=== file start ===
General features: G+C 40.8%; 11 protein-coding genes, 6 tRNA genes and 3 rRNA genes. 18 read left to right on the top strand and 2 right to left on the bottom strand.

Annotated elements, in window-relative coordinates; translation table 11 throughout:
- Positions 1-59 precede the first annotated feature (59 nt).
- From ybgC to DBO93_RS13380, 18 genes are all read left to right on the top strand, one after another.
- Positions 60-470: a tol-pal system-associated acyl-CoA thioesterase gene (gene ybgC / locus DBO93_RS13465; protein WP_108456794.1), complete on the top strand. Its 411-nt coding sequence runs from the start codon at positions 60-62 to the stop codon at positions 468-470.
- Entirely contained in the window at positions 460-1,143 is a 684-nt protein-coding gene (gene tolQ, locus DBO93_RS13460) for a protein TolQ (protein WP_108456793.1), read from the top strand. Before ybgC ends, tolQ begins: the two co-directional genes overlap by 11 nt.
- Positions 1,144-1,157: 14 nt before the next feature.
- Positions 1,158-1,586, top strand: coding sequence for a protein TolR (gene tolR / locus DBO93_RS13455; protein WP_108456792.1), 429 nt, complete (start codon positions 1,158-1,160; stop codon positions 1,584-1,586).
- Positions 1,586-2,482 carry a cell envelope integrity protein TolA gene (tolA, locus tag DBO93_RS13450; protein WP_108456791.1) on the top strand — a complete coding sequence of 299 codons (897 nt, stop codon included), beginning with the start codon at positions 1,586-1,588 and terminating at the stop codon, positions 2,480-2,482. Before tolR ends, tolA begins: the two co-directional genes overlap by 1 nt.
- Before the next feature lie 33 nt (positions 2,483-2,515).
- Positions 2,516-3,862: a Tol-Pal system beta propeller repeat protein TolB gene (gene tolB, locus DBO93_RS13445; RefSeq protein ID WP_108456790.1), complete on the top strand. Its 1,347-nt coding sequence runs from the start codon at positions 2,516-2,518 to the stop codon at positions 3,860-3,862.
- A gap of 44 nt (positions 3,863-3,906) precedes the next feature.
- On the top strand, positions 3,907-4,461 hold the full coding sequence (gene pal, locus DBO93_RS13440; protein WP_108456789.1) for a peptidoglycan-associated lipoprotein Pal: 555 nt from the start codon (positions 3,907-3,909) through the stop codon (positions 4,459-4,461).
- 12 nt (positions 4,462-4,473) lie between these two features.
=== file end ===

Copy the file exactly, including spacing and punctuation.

General features: G+C 40.8%; 11 protein-coding genes, 6 tRNA genes and 3 rRNA genes. 18 read left to right on the top strand and 2 right to left on the bottom strand.

Annotated elements, in window-relative coordinates; translation table 11 throughout:
- Positions 1-59 precede the first annotated feature (59 nt).
- From ybgC to DBO93_RS13380, 18 genes are all read left to right on the top strand, one after another.
- Positions 60-470: a tol-pal system-associated acyl-CoA thioesterase gene (gene ybgC / locus DBO93_RS13465; protein WP_108456794.1), complete on the top strand. Its 411-nt coding sequence runs from the start codon at positions 60-62 to the stop codon at positions 468-470.
- Entirely contained in the window at positions 460-1,143 is a 684-nt protein-coding gene (gene tolQ, locus DBO93_RS13460) for a protein TolQ (protein WP_108456793.1), read from the top strand. Before ybgC ends, tolQ begins: the two co-directional genes overlap by 11 nt.
- Positions 1,144-1,157: 14 nt before the next feature.
- Positions 1,158-1,586, top strand: coding sequence for a protein TolR (gene tolR / locus DBO93_RS13455; protein WP_108456792.1), 429 nt, complete (start codon positions 1,158-1,160; stop codon positions 1,584-1,586).
- Positions 1,586-2,482 carry a cell envelope integrity protein TolA gene (tolA, locus tag DBO93_RS13450; protein WP_108456791.1) on the top strand — a complete coding sequence of 299 codons (897 nt, stop codon included), beginning with the start codon at positions 1,586-1,588 and terminating at the stop codon, positions 2,480-2,482. Before tolR ends, tolA begins: the two co-directional genes overlap by 1 nt.
- Before the next feature lie 33 nt (positions 2,483-2,515).
- Positions 2,516-3,862: a Tol-Pal system beta propeller repeat protein TolB gene (gene tolB, locus DBO93_RS13445; RefSeq protein ID WP_108456790.1), complete on the top strand. Its 1,347-nt coding sequence runs from the start codon at positions 2,516-2,518 to the stop codon at positions 3,860-3,862.
- A gap of 44 nt (positions 3,863-3,906) precedes the next feature.
- On the top strand, positions 3,907-4,461 hold the full coding sequence (gene pal, locus DBO93_RS13440; protein WP_108456789.1) for a peptidoglycan-associated lipoprotein Pal: 555 nt from the start codon (positions 3,907-3,909) through the stop codon (positions 4,459-4,461).
- 12 nt (positions 4,462-4,473) lie between these two features.